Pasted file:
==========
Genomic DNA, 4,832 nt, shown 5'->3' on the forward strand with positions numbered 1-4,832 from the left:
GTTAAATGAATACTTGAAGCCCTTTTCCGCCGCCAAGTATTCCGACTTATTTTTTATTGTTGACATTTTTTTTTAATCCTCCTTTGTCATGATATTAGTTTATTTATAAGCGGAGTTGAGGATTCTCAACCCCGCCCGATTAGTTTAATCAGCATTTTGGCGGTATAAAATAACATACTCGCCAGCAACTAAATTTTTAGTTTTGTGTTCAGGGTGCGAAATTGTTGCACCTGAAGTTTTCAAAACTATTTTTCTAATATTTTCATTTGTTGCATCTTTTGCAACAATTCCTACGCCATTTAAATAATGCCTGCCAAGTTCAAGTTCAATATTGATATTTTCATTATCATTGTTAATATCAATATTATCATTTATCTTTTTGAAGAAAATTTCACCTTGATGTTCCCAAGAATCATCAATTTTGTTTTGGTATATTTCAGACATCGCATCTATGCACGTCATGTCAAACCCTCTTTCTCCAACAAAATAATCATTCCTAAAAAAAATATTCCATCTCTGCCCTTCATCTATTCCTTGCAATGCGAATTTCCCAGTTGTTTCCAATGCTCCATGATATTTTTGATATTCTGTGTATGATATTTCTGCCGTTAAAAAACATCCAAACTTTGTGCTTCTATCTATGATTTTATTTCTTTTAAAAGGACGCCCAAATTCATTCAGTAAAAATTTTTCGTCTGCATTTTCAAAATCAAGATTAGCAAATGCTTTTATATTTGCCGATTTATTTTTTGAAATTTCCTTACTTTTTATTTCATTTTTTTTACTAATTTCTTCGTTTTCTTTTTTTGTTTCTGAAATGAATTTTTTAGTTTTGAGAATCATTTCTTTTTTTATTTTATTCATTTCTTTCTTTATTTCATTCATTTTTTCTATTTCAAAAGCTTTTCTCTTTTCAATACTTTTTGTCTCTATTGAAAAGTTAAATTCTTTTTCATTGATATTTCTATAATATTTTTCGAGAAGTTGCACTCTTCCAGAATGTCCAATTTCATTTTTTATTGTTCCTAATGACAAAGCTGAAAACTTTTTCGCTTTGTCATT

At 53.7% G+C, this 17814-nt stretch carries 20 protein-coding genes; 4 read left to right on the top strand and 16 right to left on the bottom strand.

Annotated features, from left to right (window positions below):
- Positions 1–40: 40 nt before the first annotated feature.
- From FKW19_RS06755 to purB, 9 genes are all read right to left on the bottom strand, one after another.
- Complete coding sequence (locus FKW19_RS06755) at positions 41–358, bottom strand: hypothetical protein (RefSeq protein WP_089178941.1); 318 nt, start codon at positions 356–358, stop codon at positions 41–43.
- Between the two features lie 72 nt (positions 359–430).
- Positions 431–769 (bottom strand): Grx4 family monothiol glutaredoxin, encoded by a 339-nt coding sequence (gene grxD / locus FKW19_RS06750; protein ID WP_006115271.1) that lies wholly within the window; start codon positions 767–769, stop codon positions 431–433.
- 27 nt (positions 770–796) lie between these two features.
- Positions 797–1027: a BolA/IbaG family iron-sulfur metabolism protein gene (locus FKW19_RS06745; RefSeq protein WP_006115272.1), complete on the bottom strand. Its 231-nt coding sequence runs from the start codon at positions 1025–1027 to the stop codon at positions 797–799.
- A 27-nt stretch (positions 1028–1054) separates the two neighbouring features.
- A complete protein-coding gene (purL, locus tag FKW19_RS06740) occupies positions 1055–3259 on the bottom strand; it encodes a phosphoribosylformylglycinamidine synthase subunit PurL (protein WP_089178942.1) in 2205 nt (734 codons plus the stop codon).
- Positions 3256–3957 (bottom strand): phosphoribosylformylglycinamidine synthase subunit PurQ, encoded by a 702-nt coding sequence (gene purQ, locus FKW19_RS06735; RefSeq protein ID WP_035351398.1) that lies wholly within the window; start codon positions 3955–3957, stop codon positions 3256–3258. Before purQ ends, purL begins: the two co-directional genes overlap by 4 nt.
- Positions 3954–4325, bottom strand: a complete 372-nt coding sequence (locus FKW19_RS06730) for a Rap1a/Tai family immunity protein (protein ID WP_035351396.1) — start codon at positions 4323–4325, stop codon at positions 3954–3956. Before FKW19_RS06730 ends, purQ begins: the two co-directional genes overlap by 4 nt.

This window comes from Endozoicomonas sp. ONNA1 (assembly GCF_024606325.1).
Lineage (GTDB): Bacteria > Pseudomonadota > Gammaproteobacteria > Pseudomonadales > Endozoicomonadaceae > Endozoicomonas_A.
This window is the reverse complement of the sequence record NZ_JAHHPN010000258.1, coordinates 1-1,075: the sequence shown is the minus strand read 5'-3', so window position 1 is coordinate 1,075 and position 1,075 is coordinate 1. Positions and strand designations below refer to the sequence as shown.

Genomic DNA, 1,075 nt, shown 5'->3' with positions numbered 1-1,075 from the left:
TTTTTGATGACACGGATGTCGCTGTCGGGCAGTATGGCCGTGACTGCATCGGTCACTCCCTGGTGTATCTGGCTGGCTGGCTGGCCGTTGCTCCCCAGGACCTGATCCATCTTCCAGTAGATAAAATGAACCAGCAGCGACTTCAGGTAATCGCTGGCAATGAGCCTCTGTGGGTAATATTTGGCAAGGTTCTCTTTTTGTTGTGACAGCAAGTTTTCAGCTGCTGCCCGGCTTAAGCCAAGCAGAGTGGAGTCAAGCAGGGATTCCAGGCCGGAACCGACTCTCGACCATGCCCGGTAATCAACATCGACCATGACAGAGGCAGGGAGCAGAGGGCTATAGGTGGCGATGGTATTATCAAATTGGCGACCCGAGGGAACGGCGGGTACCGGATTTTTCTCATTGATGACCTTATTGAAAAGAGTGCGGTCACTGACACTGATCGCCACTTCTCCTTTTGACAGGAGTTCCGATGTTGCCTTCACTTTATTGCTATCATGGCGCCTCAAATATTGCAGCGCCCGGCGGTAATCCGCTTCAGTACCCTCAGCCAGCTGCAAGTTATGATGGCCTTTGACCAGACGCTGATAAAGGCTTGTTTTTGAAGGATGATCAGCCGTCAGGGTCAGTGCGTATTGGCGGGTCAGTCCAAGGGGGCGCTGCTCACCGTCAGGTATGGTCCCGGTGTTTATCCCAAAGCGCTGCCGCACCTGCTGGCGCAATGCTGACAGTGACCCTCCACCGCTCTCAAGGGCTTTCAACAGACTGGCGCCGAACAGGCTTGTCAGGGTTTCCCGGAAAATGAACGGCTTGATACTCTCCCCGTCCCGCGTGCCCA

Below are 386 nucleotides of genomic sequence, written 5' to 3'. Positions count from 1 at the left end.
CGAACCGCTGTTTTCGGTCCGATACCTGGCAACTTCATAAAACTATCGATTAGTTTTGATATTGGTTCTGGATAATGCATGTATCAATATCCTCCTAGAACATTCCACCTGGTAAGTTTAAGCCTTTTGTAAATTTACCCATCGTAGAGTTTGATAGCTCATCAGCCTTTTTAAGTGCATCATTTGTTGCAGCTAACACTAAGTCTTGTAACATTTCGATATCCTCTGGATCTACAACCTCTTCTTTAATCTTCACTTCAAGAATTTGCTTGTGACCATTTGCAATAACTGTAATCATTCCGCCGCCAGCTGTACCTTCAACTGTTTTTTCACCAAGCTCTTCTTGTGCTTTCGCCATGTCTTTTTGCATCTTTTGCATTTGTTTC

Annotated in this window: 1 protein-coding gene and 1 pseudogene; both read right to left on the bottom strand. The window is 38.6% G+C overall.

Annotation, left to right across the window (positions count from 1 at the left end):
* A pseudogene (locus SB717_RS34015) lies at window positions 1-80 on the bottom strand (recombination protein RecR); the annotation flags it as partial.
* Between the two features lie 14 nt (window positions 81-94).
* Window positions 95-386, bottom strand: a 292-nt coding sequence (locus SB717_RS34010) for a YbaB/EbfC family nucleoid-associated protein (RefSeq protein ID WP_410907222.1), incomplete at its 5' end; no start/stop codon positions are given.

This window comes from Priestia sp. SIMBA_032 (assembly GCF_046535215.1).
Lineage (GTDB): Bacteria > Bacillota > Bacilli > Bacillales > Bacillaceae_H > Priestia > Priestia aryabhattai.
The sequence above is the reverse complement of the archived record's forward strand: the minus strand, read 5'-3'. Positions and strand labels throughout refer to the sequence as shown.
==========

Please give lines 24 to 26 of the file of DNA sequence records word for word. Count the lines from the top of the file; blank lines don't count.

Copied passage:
Annotation, left to right across the window (positions count from 1 at the left end):
* A pseudogene (locus SB717_RS34015) lies at window positions 1-80 on the bottom strand (recombination protein RecR); the annotation flags it as partial.
* Between the two features lie 14 nt (window positions 81-94).